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Philosophy 22B

McFall v. Shimp (Pennsylvania, 1978)

McFall suffers from aplastic anemia, a disease in which the patient's bone marrow fails to manufacture certain necessary blood components. Shortly after his condition was diagnosed in June of 1978, a search began to find a bone marrow donor.

Transfusions of bone marrow require a high degree of compatibility between donor and recipient and McFall's relatives were tested first.

Initial tests of McFall's immediate family failed to produce a compatible donor, but preliminary tests of McFall's first cousin, David Shimp, indicated a high compatibility rating.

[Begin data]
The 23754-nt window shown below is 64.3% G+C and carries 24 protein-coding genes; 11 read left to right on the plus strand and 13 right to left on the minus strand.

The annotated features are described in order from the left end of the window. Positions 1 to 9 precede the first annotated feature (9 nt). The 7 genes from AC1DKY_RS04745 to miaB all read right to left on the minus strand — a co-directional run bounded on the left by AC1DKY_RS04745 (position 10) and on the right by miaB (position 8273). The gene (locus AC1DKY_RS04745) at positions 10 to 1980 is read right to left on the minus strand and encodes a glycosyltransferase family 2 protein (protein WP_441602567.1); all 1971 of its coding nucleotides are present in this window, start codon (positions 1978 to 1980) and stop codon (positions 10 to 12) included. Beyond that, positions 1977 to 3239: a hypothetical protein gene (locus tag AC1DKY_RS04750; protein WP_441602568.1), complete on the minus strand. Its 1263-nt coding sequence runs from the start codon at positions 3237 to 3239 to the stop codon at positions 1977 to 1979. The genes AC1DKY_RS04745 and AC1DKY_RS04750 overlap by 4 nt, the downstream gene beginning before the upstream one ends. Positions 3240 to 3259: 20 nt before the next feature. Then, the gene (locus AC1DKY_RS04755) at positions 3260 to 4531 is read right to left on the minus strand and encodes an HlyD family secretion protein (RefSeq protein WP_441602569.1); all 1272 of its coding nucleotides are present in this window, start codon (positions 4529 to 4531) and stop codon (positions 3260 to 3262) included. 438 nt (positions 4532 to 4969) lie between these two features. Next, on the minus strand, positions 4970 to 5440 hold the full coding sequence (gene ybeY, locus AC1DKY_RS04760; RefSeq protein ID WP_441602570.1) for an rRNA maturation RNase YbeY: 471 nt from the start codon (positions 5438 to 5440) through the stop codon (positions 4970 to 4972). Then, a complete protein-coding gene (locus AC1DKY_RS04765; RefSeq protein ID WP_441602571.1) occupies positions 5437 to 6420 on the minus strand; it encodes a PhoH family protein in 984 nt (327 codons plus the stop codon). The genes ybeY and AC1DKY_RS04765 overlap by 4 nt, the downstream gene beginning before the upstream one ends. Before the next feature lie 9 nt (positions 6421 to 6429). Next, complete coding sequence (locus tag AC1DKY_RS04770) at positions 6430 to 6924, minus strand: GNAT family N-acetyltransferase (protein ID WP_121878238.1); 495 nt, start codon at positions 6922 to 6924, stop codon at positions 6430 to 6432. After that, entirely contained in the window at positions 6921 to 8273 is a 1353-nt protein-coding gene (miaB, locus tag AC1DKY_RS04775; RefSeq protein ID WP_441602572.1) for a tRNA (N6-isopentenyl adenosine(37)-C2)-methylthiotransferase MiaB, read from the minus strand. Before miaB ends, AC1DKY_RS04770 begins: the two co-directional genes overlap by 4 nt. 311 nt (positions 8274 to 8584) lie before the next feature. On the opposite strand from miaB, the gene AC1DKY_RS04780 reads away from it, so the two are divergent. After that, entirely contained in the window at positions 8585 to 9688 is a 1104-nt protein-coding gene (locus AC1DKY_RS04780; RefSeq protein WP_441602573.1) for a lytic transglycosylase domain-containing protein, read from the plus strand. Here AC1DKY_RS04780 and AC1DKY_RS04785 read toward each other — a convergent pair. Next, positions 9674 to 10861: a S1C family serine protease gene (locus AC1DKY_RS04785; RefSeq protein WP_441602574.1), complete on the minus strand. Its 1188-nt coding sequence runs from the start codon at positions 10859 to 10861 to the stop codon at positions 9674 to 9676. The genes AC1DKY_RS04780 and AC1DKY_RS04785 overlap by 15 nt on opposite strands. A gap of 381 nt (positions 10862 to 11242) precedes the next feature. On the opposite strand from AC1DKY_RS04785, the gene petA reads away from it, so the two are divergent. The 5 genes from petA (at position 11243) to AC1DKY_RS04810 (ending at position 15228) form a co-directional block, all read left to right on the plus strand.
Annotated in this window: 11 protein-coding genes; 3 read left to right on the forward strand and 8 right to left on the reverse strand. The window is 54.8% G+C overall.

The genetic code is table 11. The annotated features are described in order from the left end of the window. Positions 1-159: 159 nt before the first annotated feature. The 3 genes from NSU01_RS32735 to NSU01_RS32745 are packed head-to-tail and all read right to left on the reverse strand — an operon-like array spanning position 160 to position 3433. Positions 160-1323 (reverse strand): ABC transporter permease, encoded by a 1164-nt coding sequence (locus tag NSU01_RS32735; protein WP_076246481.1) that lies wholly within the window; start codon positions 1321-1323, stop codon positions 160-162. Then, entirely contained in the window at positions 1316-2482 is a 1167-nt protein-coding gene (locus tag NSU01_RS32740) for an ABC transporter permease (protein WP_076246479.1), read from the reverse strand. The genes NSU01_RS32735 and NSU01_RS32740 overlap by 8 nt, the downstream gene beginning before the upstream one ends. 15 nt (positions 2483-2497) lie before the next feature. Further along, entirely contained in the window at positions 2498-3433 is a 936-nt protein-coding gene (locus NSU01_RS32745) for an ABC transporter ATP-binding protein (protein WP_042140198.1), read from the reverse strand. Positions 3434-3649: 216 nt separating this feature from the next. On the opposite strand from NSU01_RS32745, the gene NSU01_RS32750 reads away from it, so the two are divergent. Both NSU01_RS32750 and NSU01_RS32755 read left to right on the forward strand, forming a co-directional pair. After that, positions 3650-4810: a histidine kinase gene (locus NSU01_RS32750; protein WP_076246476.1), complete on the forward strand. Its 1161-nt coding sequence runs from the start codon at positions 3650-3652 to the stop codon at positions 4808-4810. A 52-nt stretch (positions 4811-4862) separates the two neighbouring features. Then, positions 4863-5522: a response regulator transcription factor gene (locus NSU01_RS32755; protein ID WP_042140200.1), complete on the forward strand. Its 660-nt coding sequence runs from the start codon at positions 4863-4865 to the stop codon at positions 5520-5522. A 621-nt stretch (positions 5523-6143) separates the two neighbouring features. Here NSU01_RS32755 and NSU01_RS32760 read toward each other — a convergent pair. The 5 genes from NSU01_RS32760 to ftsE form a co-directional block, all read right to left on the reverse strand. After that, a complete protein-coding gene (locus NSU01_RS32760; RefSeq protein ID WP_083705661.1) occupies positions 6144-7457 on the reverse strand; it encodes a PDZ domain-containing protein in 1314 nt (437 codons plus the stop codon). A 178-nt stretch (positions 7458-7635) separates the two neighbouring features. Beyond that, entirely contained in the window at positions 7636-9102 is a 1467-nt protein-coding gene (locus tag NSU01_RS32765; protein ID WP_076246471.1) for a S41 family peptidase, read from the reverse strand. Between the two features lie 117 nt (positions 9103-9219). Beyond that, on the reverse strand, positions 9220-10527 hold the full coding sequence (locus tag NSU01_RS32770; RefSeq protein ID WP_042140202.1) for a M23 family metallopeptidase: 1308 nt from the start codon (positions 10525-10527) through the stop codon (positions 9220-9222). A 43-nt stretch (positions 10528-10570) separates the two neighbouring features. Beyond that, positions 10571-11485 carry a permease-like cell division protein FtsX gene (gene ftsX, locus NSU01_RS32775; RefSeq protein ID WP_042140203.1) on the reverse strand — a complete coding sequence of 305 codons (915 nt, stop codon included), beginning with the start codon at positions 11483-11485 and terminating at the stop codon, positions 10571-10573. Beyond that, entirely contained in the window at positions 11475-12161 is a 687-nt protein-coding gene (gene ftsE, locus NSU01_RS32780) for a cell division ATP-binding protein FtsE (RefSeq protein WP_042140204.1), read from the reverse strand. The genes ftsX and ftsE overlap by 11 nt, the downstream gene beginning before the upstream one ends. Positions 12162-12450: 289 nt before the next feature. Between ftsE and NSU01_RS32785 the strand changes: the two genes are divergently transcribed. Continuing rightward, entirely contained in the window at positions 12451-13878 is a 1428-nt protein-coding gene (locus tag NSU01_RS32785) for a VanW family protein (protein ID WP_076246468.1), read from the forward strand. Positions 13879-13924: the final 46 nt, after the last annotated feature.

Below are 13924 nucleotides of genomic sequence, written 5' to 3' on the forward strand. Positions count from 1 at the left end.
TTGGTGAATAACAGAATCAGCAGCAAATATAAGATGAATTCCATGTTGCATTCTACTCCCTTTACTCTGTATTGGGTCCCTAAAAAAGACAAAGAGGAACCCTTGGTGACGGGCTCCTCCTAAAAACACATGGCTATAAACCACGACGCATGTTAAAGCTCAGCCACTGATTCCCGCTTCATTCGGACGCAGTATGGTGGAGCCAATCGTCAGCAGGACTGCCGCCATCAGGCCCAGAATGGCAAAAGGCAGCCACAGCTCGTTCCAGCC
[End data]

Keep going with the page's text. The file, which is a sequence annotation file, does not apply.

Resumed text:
Shimp was scheduled for further testing during the third week of July but he failed to show up, stating later that his wife had urged him not to go through the procedure.

Running out of time and with no one else to turn to, McFall hired an attorney and filed suit, asking the court (Judge Flaherty presiding) for an injunction ordering Shimp to submit to the transfusion procedure.

If you were the Judge, how would you rule?

Click HERE to read the decision in THE ACTUAL CASE..

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Page last edited: February 1, 2000